Join the Meeting Place for Moms!
Talk to other moms, share advice, and have fun!

(minimum 6 characters)

3 Bumps

Are schools rewriting history and teaching it to our children? FIXED

It is worth reading the whole thing but if not read the firs  paragraph and the last 2.



Asked by Dardenella at 1:17 PM on Apr. 23, 2013 in Politics & Current Events

Level 47 (265,248 Credits)
This question is closed.
Answers (9)
  • "we have to pretend that dropping the bomb was a good thing we did? "okmanders
    No not necessarily. But if you look beyond the destruction of what the bombs did, it did end a very bloody and violent war. The US want Japan to surrender, we warned them many times of the consequences if they did not. But the Japanese are very proud people, and still refused. So we dropped the 2 bombs and then the Soviets invaded Manchuria, quickly defeated primary Imperial Japanese Army there also. Then they surrendered.
    Ending the war like we did, I mean completely ened it, inevitability did save millions of lives. It was after that that the " denazification" and removing Nazis from history, and catching the high-ranking Nazis and making them stand trial. Thus saving more people from those horrid camps.
    Then when the economic recovery started for the countries all over the world, it was great for many.


    Answer by Michigan-Mom74 at 12:04 AM on Apr. 24, 2013

  • I don't see the problem here. I see the assignment as a way to teach the kids some critical thinking skills. I fully believe that the US had every right to retaliate against the bombing of Pearl Harbor. Do I think the Bombing of Hiroshima was the right way to go? I don't know. It was some massive overkill (no pun intended) I will admit that.

    Would the Japanese have surrendered? I doubt it. They (generic) are a culture bound and steeped in honor. To back down or to surrender is dishonorable.

    I think the parents are overreacting just a little bit.

    Answer by Rosehawk at 2:09 PM on Apr. 23, 2013

  • the over the top, America can do no wrong mentality in most of our US history classes does far more to re-write history than this (granted crappy) worksheet did.

    Answer by okmanders at 2:08 PM on Apr. 23, 2013

  • Yeah, quit teaching more than one perspective, go back to teaching the America is always right, no matter what, even when it's not POV.

    What I find most sad is that so many people seem to be perfectly ok with the watered down Disneyfied version of history they were taught in elementary and high school, to the point that when presented with the reality, they think it's some kind of "liberal conspiracy". Wake up, people, at least half the truths you discover by learning about reality were the fault of the other party.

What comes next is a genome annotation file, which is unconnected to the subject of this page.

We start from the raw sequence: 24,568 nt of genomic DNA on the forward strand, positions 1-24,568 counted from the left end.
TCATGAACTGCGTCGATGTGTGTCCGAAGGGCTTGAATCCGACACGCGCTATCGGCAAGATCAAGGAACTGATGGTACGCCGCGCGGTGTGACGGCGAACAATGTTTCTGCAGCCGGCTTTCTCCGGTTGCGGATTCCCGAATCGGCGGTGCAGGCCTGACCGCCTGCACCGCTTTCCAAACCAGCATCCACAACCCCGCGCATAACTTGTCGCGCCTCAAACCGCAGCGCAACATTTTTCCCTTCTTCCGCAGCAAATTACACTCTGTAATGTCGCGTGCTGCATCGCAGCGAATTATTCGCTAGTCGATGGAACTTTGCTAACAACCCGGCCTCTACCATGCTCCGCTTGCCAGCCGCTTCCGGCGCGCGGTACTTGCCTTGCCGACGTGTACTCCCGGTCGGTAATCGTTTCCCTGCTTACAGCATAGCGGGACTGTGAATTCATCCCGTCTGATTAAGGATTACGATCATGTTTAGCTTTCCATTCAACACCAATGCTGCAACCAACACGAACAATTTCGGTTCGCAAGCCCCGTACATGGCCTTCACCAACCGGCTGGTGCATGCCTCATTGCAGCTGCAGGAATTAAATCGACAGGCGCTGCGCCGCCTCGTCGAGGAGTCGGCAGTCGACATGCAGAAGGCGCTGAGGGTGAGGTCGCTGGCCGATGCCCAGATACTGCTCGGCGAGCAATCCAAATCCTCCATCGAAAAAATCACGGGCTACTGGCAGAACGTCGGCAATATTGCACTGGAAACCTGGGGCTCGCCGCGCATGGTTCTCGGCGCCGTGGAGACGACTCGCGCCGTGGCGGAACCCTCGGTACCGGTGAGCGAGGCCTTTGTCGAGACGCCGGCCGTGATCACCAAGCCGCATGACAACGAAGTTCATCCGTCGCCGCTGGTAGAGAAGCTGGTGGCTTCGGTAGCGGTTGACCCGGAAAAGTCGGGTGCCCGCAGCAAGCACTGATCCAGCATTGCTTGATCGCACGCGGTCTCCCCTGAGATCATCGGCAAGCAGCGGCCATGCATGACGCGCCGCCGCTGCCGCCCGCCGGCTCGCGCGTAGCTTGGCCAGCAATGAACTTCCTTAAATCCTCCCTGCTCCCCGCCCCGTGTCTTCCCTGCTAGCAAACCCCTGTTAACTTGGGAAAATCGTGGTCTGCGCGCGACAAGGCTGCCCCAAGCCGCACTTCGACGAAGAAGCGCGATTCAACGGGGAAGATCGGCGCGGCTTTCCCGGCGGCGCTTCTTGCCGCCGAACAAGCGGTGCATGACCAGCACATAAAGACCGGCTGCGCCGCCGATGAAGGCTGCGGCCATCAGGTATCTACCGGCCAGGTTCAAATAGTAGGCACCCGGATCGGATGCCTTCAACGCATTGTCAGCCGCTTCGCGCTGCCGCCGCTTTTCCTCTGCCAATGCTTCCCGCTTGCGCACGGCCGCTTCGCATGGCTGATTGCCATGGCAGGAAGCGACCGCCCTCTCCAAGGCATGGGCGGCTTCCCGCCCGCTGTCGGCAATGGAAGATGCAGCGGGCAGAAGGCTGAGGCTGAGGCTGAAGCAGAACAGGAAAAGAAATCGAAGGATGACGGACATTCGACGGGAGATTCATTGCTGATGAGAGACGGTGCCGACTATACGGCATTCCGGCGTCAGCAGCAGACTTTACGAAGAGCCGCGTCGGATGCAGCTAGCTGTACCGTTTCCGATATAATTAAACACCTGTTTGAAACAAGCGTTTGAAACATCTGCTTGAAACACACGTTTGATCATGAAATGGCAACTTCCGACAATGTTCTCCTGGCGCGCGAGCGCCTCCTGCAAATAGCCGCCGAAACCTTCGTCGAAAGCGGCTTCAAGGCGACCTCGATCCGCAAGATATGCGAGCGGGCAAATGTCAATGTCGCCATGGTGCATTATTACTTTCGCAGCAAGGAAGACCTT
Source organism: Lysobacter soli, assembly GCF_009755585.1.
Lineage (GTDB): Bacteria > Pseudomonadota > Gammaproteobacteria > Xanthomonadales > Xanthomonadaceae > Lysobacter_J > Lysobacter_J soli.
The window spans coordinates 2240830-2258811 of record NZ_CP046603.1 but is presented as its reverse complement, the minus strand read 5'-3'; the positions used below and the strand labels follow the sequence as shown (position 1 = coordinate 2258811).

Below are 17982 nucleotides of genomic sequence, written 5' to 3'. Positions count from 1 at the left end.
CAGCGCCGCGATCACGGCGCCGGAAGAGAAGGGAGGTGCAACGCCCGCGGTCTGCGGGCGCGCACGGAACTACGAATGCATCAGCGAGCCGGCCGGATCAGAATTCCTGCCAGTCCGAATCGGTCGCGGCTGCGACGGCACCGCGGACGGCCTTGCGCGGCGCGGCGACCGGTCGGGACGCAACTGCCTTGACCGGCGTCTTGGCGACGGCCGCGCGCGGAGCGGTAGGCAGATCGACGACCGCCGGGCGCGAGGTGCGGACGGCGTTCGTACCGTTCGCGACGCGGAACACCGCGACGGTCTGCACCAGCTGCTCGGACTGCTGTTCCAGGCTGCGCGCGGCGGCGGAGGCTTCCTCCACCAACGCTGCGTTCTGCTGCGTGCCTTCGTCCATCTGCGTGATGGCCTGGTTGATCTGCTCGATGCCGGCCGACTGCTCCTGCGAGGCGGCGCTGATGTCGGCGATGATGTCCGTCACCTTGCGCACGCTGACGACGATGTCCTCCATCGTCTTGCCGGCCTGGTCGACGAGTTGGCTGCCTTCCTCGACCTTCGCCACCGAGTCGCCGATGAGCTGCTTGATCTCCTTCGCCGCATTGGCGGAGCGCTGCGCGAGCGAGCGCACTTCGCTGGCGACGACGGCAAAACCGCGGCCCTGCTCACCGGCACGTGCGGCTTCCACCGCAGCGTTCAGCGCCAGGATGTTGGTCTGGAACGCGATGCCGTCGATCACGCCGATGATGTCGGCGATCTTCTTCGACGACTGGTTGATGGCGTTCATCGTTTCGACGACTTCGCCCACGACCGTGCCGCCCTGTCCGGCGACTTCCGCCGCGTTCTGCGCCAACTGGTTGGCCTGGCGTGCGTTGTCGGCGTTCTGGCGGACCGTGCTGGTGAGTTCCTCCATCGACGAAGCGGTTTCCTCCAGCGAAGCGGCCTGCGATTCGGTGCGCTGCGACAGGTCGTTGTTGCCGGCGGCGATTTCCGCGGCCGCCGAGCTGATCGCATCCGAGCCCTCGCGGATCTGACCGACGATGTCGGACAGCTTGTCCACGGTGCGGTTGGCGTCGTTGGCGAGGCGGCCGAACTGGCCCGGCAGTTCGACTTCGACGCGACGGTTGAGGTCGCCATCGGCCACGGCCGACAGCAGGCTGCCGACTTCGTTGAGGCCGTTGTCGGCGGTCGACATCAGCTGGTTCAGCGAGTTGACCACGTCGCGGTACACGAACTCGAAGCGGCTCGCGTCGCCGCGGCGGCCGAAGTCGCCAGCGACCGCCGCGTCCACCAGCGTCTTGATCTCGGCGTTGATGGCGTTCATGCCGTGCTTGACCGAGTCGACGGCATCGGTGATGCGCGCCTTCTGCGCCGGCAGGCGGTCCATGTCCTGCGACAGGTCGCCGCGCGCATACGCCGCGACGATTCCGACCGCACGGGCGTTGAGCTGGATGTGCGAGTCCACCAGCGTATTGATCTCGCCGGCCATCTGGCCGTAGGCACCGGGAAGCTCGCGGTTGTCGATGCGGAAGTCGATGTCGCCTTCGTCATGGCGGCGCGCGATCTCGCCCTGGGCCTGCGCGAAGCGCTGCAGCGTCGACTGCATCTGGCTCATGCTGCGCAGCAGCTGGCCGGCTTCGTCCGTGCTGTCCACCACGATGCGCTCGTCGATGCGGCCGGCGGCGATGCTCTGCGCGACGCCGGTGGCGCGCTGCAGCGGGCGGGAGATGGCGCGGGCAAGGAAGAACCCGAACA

Answer by NotPanicking at 6:11 PM on Apr. 23, 2013

  • ...really...

    we have to pretend that dropping the bomb was a good thing we did? we have to filter out the bad stuff and justify it? we have to pretend that Japanese ppl werent victimized b/c of the radiation that came along with us bombing them? yes, they killed Americans at Pearl Harbor, but if one were to really study everything that went into our nuking Japan you'd understand why most historians see it as a BAD thing we did. it should be treated as such. i dont see that as a liberal bias, i see that as truth.

    whats next? we gonna justify slavery b/c it was beneficial to African Americans b/c it gave them food and shelter in our great land? come on...

    Answer by okmanders at 2:05 PM on Apr. 23, 2013

  • No results found

    Answer by kmath at 1:19 PM on Apr. 23, 2013

  • As a long-time proofreader of textbooks, I can see that what we emphasize about history changes with the years. The worksheet was probably intended to get students to ponder issues, think critically, and form valid arguments. The problem comes in when we try to judge historical happenings of another place and time through the lens of our 2013 values, with the aid of hindsight.

    Answer by Ballad at 2:15 PM on Apr. 23, 2013

  • I think it's always a good idea to be aware of what our kids are being taught. Regardless of text books, teachers have opinions, too. Since we can't observe history, we can only discuss the facts. History is always through the viewpoint of the historian. We have to teach our kids to look for facts and form their own opinions. I didn't see anything wrong in the article. On the other hand I feel we as a country have seen a decrease in patriotism in our younger generations. But, we should always question. The same concern was voiced over the way Manifest Destiny was portrayed and the way the south in the Civil War was portrayed in history classes.

    Answer by HHx5 at 4:00 PM on Apr. 23, 2013

  • And it made the US one of the richest countries in the world, and we took over the world's economy. And we gave 13 billion in economic and technical help that aided in the European countries. And if I remember right, the Japanese economy became one of the largest economies in 1980s.
    But none of this is ever in any of the history books. It seems like some folks have a bigger issue with kids learning about the nuclear bombs, then about the Holocaust. If we didn't end the war like we did, how many more of the camps could have been built or how many more Jews, the gay men and whoever else Hitler thought was "bad". Also, about 85% of the total deaths were on the Allies side, and the other 15% were on the Axis. For example, 7.5 million people died in China caused by the Japanese.
    If you do not learn from your history, you are doomed to repeat it. Something that our current govt has forgotten about.

    Answer by Michigan-Mom74 at 12:20 AM on Apr. 24, 2013